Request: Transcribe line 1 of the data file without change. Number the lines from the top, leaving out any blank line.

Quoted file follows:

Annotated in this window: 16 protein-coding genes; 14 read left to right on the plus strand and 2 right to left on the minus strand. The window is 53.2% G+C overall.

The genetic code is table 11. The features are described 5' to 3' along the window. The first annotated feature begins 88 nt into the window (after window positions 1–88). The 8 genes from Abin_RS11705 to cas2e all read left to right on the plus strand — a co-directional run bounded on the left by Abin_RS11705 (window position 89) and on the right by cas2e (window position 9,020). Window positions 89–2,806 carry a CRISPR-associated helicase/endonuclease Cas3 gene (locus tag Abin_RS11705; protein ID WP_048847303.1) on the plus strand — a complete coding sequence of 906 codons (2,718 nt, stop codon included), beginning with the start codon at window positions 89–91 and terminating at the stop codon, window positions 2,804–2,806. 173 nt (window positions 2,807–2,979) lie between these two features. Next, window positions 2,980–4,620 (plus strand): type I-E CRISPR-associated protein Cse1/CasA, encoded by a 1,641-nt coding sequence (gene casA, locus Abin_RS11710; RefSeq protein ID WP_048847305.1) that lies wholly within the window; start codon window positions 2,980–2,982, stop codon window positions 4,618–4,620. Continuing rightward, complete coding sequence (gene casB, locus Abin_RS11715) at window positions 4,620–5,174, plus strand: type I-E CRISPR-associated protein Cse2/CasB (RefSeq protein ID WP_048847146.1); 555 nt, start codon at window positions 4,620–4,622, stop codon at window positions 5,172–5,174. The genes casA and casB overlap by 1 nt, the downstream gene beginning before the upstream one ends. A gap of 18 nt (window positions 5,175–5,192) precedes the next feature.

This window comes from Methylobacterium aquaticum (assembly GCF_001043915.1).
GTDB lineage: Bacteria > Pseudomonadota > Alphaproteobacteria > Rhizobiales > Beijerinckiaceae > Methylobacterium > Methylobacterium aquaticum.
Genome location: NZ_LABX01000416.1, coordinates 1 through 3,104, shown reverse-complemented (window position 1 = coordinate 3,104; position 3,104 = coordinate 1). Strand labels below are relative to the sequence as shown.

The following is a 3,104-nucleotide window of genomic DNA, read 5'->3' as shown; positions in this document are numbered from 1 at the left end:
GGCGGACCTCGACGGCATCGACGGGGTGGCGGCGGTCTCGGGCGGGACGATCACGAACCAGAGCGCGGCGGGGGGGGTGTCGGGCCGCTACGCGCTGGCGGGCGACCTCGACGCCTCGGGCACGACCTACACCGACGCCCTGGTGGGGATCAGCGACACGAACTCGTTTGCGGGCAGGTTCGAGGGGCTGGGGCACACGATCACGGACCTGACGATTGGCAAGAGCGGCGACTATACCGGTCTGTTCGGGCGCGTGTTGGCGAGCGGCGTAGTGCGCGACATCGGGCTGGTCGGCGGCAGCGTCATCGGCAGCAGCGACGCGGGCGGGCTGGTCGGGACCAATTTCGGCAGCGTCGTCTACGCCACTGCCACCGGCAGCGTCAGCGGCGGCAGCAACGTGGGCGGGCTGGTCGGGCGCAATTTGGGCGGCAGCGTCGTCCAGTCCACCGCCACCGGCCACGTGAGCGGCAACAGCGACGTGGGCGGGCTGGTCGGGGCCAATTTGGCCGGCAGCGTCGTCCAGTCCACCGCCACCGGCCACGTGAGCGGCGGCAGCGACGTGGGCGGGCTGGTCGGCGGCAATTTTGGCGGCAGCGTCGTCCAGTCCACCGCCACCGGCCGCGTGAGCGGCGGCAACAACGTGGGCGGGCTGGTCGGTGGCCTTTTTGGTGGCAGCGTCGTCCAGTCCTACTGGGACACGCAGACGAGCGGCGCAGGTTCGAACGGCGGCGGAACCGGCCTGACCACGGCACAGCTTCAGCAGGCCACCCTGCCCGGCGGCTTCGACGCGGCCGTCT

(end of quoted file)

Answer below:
Annotated in this window: 16 protein-coding genes; 14 read left to right on the plus strand and 2 right to left on the minus strand. The window is 53.2% G+C overall.